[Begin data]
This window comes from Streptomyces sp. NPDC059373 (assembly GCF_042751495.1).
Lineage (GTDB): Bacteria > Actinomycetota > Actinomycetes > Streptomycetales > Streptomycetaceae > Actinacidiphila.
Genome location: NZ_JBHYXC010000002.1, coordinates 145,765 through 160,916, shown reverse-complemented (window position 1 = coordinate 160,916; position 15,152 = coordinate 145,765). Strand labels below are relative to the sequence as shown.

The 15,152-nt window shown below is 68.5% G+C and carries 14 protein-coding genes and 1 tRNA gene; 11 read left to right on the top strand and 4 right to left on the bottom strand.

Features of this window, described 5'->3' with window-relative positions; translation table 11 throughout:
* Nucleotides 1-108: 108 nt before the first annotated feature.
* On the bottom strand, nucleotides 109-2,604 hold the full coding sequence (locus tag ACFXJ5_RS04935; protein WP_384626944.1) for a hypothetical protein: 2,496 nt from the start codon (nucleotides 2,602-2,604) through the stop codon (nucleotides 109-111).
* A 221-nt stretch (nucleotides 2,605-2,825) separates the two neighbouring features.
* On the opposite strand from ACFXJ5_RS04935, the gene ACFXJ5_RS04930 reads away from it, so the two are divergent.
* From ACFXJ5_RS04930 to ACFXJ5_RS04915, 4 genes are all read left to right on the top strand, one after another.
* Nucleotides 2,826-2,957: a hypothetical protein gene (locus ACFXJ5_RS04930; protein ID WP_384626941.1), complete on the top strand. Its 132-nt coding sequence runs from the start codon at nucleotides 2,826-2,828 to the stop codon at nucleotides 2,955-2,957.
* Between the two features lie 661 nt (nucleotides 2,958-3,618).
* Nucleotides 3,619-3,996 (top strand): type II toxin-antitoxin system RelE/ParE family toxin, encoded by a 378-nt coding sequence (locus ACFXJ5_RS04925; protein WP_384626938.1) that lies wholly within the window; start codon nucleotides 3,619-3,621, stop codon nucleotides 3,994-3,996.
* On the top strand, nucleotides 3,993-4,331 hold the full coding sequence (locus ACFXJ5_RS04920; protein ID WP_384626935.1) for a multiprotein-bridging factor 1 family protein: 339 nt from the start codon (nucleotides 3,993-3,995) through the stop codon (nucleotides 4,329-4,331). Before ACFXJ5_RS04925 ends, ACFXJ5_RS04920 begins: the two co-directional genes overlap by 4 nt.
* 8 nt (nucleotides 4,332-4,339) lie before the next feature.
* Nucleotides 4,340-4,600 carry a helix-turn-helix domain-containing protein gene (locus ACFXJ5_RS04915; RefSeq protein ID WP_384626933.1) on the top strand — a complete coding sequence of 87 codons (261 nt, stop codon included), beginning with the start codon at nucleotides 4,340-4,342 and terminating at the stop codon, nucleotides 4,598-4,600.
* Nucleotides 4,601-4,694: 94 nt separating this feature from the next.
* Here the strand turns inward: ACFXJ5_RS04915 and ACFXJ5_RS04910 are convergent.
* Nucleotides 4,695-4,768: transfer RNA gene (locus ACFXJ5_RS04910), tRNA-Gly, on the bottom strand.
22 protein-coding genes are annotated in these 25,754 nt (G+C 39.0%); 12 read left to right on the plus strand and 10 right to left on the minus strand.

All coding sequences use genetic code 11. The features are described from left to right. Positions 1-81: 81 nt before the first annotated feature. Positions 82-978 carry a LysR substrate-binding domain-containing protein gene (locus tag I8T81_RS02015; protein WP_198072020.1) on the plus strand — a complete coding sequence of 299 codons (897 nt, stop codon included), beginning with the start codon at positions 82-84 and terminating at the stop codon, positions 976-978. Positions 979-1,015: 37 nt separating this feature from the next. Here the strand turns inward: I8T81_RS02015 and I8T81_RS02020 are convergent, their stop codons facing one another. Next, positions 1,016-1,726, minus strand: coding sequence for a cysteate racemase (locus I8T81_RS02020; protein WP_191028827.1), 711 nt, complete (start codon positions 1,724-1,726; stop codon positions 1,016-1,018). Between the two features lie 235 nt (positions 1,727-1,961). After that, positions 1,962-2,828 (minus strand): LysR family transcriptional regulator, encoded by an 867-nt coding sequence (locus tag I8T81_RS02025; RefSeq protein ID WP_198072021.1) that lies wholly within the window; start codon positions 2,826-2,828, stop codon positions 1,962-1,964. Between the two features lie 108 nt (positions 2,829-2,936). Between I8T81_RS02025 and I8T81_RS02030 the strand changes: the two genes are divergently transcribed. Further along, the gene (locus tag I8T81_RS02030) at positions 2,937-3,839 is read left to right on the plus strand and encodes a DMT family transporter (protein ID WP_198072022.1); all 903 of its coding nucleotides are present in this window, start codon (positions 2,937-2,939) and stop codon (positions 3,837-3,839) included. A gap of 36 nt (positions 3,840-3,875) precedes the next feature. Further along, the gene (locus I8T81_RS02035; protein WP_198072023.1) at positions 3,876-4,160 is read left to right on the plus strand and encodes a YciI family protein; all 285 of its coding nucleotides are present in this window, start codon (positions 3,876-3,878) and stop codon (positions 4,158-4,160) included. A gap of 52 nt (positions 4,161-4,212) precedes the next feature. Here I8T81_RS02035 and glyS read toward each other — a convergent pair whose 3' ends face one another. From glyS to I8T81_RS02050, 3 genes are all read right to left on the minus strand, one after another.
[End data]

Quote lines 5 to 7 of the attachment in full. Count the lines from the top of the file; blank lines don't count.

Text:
Features of this window, described 5'->3' with window-relative positions; translation table 11 throughout:
* Nucleotides 1-108: 108 nt before the first annotated feature.
* On the bottom strand, nucleotides 109-2,604 hold the full coding sequence (locus tag ACFXJ5_RS04935; protein WP_384626944.1) for a hypothetical protein: 2,496 nt from the start codon (nucleotides 2,602-2,604) through the stop codon (nucleotides 109-111).